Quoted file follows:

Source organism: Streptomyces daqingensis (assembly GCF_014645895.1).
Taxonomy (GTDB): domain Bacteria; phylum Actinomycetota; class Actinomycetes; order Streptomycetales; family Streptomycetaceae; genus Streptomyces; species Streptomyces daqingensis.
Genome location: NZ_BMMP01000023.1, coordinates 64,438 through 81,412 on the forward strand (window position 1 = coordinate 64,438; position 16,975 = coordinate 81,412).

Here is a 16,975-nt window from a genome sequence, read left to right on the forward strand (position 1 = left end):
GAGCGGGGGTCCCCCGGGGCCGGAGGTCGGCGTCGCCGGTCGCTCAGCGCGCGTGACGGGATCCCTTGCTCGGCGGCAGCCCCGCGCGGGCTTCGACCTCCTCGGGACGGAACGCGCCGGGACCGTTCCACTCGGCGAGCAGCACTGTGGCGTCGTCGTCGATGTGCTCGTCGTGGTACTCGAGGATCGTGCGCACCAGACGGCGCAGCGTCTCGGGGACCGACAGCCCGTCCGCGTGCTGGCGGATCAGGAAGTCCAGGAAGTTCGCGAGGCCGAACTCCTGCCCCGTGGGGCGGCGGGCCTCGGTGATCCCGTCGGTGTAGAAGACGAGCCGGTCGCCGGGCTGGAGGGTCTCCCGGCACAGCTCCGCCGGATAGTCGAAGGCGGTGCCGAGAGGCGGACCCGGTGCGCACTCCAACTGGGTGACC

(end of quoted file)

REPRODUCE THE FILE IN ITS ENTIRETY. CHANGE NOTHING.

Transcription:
Source organism: Streptomyces daqingensis (assembly GCF_014645895.1).
Taxonomy (GTDB): domain Bacteria; phylum Actinomycetota; class Actinomycetes; order Streptomycetales; family Streptomycetaceae; genus Streptomyces; species Streptomyces daqingensis.
Genome location: NZ_BMMP01000023.1, coordinates 64,438 through 81,412 on the forward strand (window position 1 = coordinate 64,438; position 16,975 = coordinate 81,412).

Here is a 16,975-nt window from a genome sequence, read left to right on the forward strand (position 1 = left end):
GAGCGGGGGTCCCCCGGGGCCGGAGGTCGGCGTCGCCGGTCGCTCAGCGCGCGTGACGGGATCCCTTGCTCGGCGGCAGCCCCGCGCGGGCTTCGACCTCCTCGGGACGGAACGCGCCGGGACCGTTCCACTCGGCGAGCAGCACTGTGGCGTCGTCGTCGATGTGCTCGTCGTGGTACTCGAGGATCGTGCGCACCAGACGGCGCAGCGTCTCGGGGACCGACAGCCCGTCCGCGTGCTGGCGGATCAGGAAGTCCAGGAAGTTCGCGAGGCCGAACTCCTGCCCCGTGGGGCGGCGGGCCTCGGTGATCCCGTCGGTGTAGAAGACGAGCCGGTCGCCGGGCTGGAGGGTCTCCCGGCACAGCTCCGCCGGATAGTCGAAGGCGGTGCCGAGAGGCGGACCCGGTGCGCACTCCAACTGGGTGACC